What is Kentucky All STARS?
Kentucky All STARS is Kentucky’s expanded five-star quality rating and improvement system for early care and education programs. Studies show that children who attend high quality early learning environments have better math,
language and social skills. The unified system serves all early care and education programs that receive public funding including child care centers, Head Start and public preschool. Kentucky All STARS is based on Kentucky’s Early Childhood Standards and research-based indicators of quality. It recognizes programs that have made a commitment to continuous quality improvement. On the path toward higher quality, programs can benefit from supports including training, technical assistance and coaching. 
 
How do programs participate?
Programs will move to the Kentucky All STARS system in phases:
  • All state-funded preschools enter the Kentucky All STARS system at a STARS Level 3 – Summer of 2016
  • Child care programs will migrate in three phases:
    • Migration Phase 1: July 1-December 31, 2016
    • Migration Phase 2: January 1-March 31, 2017
    • Migration Phase 3:  April 1-June 30, 2017
  • All required early care and education programs enter Kentucky All STARS – June 30, 2017 
To request to be rated, please complete an application at www.kentuckyallstars.org​.
 
How do programs earn their rating? ​
On the expanded five-star scale, STARS level one is obtained by meeting regulatory requirements. STARS level two is obtained by completing a set of required domains and standards. STARS levels three through five feature a range of points programs must meet in order to meet to move up on the rating scale. While there are required domains for these three STARS levels, programs can choose from a menu of standards to fulfill the requirements.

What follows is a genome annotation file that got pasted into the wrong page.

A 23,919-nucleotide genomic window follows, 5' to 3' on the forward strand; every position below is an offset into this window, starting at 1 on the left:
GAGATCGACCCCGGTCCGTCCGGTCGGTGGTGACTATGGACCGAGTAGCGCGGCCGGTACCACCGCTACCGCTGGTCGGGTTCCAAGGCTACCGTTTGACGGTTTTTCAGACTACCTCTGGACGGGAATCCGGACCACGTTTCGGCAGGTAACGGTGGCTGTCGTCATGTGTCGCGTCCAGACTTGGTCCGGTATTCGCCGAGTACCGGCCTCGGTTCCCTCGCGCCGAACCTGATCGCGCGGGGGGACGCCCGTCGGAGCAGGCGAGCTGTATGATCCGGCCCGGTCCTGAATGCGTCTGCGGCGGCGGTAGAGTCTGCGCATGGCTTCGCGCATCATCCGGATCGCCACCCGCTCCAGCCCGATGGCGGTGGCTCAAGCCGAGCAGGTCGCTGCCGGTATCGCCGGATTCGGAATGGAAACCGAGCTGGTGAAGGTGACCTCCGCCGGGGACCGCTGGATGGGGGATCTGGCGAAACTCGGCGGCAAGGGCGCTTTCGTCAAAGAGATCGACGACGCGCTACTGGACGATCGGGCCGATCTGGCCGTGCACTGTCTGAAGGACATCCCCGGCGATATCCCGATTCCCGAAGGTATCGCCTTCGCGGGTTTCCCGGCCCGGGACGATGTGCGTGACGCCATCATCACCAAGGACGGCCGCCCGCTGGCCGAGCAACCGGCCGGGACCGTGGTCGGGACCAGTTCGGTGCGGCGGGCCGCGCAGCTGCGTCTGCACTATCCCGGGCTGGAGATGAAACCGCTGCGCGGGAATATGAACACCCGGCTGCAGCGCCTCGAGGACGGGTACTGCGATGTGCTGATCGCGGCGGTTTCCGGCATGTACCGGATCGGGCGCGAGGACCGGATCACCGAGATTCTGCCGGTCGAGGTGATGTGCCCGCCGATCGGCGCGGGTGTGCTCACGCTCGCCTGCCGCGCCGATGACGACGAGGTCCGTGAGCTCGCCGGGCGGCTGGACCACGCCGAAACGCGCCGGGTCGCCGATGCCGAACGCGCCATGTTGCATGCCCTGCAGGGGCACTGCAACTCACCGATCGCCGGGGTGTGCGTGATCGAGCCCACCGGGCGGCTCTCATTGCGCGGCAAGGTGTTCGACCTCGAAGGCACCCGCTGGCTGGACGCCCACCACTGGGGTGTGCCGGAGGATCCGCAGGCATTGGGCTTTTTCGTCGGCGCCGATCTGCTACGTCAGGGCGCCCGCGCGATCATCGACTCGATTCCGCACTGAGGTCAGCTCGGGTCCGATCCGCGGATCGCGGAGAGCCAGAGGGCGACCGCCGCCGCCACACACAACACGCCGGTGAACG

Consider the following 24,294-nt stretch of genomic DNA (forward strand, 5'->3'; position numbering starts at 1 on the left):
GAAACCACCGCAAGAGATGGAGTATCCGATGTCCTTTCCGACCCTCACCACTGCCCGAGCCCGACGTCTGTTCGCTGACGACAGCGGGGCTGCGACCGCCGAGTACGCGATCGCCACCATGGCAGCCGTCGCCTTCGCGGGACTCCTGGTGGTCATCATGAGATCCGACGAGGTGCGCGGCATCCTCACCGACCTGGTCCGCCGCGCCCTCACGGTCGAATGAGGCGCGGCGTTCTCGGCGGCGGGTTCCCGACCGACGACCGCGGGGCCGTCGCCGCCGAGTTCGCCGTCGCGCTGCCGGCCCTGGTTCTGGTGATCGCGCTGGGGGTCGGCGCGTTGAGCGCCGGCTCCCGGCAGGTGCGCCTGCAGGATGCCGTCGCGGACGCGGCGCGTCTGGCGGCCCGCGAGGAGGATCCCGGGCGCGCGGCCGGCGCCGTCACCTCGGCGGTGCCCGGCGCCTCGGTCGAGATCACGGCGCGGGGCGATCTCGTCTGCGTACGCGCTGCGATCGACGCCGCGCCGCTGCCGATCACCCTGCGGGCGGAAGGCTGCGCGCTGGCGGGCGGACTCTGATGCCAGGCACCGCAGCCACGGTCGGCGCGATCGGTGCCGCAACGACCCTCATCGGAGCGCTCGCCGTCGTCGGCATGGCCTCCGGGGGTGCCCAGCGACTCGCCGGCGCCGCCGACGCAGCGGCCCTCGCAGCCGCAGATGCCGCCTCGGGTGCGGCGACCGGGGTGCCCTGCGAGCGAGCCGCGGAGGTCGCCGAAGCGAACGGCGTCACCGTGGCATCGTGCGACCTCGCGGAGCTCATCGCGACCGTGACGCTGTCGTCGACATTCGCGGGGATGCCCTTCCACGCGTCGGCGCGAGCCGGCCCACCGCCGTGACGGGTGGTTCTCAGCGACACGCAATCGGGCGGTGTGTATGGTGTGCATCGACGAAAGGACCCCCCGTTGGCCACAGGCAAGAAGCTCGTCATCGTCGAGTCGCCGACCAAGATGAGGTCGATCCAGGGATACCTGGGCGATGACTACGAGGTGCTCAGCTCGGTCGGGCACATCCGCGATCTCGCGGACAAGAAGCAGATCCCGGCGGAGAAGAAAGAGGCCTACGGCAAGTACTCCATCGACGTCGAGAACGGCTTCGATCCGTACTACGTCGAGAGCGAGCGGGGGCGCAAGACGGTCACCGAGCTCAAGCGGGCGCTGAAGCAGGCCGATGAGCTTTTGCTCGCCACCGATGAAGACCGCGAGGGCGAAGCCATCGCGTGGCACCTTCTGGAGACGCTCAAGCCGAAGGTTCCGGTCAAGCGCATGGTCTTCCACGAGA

Be sure to visit the official Kentucky All STARS website for resources and up-to-date​ information.


Kentucky Strengthening Families

 
A Framework for Supporting Kentucky's Families
Mobilizing partners, communities and families to build family strengths, promote optimal development, increase school readiness, and reduce child abuse and neglect.
 
The protective factors lay the foundation for the Strengthening Families framework. The protective factors identified for Kentucky are:
  • Parental Resilience: Families bounce back. Managing stress and moving forward when faced with challenges, adversity and trauma.
  • Social Connections: Families have friends they can count on. Having positive relationships that provide emotional, informational and spiritual support.
  • Knowledge of Child Development: Families learn how their children grow and develop. Understanding child development and parenting strategies that advance physical, cognitive, language, social and emotional development.
  • Concrete Support in Times of Need: Families get assistance to meet basic needs. Accessing resources that address a family's basic needs, resulting in minimizing stress caused by challenges.
  • Social and Emotional Competence of Children: Families teach children how to have healthy relationships. Establishing family and child interactions that help children develop the ability to recognize, communicate, and regulate their emotions.
  • Nurturing and Attachment: Families ensure children feel loved and safe. Fostering a   nurturing family environment where young children develop secure bonds with caring adults.


Kayla Jones
Governor's Office of Early Childhood
125 Holmes Street, 3rd Floor
Frankfort, KY 40601
(502) 782-0200
Fax (502) 564-2410